Study Guide

The White Man's Burden Stanza 3

By Rudyard Kipling

Stanza 3

Lines 17-20

Take up the White Man's burden--
The savage wars of peace--
Fill full the mouth of Famine
And bid the sickness cease;

  • Our speaker here gets a bit more specific in how he expects white men to help out. They are to bring peace to the people they conquer—even if it takes a "savage war" to do so. (That, folks, is what you call a paradox.)
  • As well, they should be helping to eradicate famine. (That's what the metaphor of "Fill full the mouth of Famine" is about.) And they should be stopping ("ceas[ing]") sickness. (Actually, the speaker uses figurative language here to encourage white men to "bid," or ask, sickness to stop. And pretending that sickness has ears and could respond to that request is an example of personification.)
  • So, after they take over these people and kill a bunch of them in a savage war, white men should give them some food and medicine. Um, thanks?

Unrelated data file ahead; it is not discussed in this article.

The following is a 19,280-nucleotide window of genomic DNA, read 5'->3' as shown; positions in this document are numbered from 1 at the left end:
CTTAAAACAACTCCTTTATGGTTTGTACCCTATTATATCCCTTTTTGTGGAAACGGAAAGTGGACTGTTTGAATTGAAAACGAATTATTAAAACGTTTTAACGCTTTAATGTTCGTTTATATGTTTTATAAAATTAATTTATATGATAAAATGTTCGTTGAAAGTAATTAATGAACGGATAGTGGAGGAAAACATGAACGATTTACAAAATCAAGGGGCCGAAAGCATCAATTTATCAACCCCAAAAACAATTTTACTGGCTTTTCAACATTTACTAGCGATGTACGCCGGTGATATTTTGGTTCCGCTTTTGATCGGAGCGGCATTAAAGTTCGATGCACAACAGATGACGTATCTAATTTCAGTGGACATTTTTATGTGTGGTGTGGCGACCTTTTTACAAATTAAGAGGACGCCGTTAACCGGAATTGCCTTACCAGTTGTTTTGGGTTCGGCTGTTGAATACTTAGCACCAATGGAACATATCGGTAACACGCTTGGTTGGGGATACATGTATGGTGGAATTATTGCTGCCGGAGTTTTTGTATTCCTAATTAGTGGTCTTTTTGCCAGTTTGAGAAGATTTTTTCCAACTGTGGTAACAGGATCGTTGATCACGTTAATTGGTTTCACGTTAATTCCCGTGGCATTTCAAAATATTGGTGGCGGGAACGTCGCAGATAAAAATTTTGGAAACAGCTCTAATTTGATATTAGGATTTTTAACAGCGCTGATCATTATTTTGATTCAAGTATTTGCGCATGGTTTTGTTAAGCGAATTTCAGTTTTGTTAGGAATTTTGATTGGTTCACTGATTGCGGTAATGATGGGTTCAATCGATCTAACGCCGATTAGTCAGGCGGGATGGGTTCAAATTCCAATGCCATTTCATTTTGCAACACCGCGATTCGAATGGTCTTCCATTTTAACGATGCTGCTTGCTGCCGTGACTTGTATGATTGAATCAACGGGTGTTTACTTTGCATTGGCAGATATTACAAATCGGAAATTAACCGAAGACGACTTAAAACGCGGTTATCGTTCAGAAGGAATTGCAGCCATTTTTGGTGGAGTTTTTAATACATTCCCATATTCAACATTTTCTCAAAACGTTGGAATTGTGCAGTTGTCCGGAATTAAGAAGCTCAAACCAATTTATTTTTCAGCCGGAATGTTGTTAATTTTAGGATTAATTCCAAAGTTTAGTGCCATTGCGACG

Lines 21-24

And when your goal is nearest
The end for others sought,
Watch sloth and heathen Folly
Bring all your hopes to nought.

  • Of course, this won't be an easy task, our speaker warns (for, like, the ten thousandth time). Just when these humble and hard-working white men are closest to achieving their goal, everything is going to be ruined by the natives.
  • That's because the local peoples are lazy ("sloth"), uncivilized ("heathen"), and foolish ("Folly"). Wow—stereotype much there, speaker?
  • Once again, personification helps get the point across here, as Folly (note the capitalization) is given human qualities that might, on its own, undo all the good work that the white men have been engaging in.